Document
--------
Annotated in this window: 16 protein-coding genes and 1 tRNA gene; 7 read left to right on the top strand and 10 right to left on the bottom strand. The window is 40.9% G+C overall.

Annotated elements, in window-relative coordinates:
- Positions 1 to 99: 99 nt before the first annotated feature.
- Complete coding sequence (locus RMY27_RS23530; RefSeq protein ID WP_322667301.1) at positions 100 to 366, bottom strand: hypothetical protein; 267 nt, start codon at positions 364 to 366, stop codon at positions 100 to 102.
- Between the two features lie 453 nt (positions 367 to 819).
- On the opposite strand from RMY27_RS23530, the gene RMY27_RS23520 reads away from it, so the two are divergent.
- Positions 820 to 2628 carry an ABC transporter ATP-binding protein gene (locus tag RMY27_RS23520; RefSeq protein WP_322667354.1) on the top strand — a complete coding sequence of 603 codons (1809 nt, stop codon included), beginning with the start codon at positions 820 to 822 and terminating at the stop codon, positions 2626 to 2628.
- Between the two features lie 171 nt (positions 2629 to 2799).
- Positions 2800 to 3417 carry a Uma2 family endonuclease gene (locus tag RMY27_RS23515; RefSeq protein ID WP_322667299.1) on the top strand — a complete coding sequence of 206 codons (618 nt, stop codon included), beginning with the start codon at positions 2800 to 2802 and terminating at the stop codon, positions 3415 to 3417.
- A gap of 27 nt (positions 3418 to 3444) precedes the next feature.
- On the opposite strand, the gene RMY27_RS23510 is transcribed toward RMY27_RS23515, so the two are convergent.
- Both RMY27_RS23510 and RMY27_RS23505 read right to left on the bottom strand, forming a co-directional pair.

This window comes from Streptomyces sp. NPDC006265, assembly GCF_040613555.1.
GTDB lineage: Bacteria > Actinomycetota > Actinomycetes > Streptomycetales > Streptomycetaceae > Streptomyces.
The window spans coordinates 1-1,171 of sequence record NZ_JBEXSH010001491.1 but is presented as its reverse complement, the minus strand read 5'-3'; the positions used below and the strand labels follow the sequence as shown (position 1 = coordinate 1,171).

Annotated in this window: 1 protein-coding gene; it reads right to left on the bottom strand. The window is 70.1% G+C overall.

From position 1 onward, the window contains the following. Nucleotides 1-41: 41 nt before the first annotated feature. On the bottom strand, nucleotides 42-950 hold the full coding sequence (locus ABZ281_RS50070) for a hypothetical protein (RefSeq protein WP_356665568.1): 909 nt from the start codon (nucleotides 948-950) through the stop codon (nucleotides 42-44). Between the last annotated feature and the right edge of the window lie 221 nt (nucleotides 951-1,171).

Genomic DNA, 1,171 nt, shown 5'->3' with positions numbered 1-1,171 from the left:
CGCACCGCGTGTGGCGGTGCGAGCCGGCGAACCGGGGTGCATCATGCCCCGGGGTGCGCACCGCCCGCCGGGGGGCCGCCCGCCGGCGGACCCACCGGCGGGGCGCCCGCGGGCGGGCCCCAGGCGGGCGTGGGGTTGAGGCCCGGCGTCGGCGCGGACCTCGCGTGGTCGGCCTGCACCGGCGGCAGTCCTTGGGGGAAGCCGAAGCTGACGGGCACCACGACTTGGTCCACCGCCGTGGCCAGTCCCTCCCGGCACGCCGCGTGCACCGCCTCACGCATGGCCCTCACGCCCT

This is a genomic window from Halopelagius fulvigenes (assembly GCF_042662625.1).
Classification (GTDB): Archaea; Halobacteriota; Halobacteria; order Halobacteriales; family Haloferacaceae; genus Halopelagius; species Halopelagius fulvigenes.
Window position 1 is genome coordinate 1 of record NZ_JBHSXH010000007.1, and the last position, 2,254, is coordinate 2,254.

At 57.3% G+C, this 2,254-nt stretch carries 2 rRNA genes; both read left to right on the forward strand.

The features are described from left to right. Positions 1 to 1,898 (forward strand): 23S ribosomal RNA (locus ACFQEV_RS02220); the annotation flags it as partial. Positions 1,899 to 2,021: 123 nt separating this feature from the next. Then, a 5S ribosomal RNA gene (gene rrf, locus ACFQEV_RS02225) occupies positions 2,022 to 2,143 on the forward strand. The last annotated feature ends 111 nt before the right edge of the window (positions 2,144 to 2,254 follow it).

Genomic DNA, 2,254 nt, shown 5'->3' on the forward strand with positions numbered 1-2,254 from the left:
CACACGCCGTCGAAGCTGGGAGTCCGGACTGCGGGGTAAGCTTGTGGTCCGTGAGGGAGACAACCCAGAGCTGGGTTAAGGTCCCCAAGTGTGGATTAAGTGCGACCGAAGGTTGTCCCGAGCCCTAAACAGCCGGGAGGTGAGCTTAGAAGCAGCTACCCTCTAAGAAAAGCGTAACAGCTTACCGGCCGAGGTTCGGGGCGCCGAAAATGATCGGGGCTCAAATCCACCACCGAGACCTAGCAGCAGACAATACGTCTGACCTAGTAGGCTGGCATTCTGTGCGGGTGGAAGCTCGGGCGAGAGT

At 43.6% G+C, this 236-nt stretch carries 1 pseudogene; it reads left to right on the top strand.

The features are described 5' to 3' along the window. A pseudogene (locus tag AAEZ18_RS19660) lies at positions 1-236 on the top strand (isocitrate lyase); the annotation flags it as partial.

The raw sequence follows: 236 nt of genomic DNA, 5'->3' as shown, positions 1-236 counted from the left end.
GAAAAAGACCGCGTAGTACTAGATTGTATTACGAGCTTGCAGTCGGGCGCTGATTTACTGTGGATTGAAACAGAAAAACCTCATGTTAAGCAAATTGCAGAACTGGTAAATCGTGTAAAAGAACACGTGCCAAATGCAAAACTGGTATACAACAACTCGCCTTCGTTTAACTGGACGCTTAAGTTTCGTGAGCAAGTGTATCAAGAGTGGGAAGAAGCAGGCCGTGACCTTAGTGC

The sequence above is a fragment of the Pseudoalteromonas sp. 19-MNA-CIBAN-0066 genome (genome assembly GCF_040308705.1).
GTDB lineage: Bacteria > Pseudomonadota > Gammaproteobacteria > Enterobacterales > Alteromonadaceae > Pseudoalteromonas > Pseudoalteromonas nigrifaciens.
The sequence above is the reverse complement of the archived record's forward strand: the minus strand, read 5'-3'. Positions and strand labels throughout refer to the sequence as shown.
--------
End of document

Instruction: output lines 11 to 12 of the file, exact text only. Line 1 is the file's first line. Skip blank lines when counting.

- On the opposite strand, the gene RMY27_RS23510 is transcribed toward RMY27_RS23515, so the two are convergent.
- Both RMY27_RS23510 and RMY27_RS23505 read right to left on the bottom strand, forming a co-directional pair.